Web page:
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Consultation process on closing children’s cardiac surgery services at Brompton Hospital was fair, judges rule

BMJ 2012; 344 doi: https://doi.org/10.1136/bmj.e2896 (Published 20 April 2012) Cite this as: BMJ 2012;344:e2896
  1. Clare Dyer
  1. 1BMJ

Three Court of Appeal judges have unanimously ruled that the consultation process to decide which hospitals in England should continue to do paediatric cardiac surgery was carried out lawfully.

The ruling is a blow to the Royal Brompton Hospital, which won a High Court judgment last November quashing the consultation on the “Safe and Sustainable” review (BMJ 2011;343:d7275, doi:10.1136/bmj.d7275). The review was set up to reconfigure children’s heart surgery so that operations are done in fewer, more specialised centres.

Under the consultation’s “preferred option” the surgery would no longer be carried out at three centres in London but two: Evelina Children’s Hospital, part of Guy’s and St Thomas’s NHS Foundation Trust, and Great Ormond Street Hospital.

In the High Court last November Mr Justice Owen ruled that the Royal Brompton had a “legitimate expectation” that information on its research would be used in a certain way. But the appeal court judges Mary Arden, Stephen Richards, and Stephen Sedley said that the judge was “wrong” and had come to an “erroneous” conclusion.

They allowed the appeal by the Joint Committee of Primary Care Trusts, which launched the consultation, unanimously declaring that “the consultation process cannot be said to be unfair.”

The Royal Brompton argued that its research and innovation had not been scored properly at a rating of 2 (“poor—limited evidence available”). But the appeal court judges said that the hospital had been invited to submit further research after the High Court ruling and had been rescored at 3 (“acceptable”). This had not altered its overall position with respect to the other two hospitals, whose research was considered more relevant to paediatric cardiac surgery.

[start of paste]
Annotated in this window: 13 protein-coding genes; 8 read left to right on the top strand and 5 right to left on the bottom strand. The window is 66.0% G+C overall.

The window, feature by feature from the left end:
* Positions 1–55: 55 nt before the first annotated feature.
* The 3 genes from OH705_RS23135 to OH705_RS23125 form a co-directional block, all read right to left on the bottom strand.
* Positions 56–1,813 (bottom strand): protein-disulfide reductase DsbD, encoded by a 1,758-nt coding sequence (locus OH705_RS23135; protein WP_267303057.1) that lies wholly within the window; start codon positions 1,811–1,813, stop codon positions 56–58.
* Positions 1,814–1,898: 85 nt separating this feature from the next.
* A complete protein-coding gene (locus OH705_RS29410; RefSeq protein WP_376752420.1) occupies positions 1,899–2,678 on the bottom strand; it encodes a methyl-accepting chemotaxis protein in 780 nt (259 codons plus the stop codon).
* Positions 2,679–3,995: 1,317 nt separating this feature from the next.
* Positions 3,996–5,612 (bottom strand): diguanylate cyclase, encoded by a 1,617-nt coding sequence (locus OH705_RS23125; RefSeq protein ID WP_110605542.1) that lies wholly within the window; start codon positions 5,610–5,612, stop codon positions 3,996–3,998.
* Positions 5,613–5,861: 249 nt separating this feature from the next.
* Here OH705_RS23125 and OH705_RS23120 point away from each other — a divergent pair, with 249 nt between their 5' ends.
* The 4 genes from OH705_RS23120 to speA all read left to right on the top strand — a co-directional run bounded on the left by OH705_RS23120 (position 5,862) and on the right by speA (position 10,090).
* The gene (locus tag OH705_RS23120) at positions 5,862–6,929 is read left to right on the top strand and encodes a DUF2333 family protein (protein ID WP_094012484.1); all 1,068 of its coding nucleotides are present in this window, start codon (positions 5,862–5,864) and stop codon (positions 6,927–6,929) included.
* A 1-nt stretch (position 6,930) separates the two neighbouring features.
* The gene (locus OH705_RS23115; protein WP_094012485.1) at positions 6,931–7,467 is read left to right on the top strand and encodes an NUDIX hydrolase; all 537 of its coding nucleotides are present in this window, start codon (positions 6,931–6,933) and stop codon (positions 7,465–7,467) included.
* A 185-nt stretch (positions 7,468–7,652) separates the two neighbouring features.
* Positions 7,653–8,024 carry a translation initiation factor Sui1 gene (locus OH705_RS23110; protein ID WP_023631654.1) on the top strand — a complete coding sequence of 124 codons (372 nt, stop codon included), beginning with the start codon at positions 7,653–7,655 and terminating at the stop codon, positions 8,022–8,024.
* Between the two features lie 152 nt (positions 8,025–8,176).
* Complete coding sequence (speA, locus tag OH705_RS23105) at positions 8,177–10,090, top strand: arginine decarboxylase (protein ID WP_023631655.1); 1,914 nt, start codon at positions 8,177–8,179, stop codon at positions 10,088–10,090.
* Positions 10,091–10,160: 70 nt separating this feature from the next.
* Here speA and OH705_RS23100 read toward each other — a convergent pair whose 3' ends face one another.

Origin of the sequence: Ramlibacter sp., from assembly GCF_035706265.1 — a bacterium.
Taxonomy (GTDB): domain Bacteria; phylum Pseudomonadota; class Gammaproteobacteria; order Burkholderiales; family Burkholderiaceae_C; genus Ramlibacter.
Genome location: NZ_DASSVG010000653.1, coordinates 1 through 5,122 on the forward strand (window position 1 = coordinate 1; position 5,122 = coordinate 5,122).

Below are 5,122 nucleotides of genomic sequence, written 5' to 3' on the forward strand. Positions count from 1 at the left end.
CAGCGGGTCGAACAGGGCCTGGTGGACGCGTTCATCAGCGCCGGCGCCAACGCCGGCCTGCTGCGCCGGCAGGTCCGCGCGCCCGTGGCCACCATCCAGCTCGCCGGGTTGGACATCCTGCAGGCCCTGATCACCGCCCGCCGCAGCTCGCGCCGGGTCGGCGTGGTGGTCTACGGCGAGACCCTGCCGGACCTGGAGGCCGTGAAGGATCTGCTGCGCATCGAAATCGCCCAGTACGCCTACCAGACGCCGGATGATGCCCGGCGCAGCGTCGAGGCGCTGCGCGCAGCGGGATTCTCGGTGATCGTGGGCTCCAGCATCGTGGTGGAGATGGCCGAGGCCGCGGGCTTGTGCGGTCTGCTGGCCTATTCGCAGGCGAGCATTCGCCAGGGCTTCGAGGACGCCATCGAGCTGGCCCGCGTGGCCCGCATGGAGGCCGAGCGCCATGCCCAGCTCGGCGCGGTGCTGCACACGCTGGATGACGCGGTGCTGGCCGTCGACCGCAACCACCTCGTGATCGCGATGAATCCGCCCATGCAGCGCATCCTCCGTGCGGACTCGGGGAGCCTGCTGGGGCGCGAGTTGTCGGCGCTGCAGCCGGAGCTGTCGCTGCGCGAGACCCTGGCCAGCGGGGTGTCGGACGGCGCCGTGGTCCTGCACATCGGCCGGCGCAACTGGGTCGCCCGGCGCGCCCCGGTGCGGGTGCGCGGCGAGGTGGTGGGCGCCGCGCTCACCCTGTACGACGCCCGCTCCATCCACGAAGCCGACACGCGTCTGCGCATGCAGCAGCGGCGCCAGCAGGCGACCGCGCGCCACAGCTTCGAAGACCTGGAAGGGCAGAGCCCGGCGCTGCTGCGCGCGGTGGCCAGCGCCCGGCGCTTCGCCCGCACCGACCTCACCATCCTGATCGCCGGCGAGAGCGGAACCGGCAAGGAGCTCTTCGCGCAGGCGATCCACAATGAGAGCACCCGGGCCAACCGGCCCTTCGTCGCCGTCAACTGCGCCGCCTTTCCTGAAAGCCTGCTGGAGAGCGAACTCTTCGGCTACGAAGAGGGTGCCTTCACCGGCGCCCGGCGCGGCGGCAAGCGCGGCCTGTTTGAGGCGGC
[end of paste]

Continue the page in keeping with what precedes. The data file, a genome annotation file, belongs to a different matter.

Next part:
The judges said that the Royal Brompton’s “excellence and its place as a world leading research institution have never been in doubt.” They added: “A member of the public might well find it difficult to understand why a centre of the standard of the Royal Brompton should cease to be a centre for paediatric cardiac surgical services under the configuration exercise.”

Overall around three quarters of respondents to the consultation, which ended last July, supported the option of two surgical centres in London, but fewer than half of the individuals who responded backed that option.

The Royal Brompton said, “We regret that resources have had to be diverted to this legal case, but when serious assaults are made on patient care, when internationally acclaimed clinical teams are effectively put on notice, when groundbreaking research teams who may be on the cusp of a significant breakthrough in cystic fibrosis tell us their research will not be possible under the Safe and Sustainable proposals, then drastic measures are called for. We had to fight to protect the needs of patients—now and in the future.”

The Joint Committee of Primary Care Trusts said that it would look again at all the evidence and the consultation responses. A final decision is expected in July.

Notes

Cite this as: BMJ 2012;344:e2896

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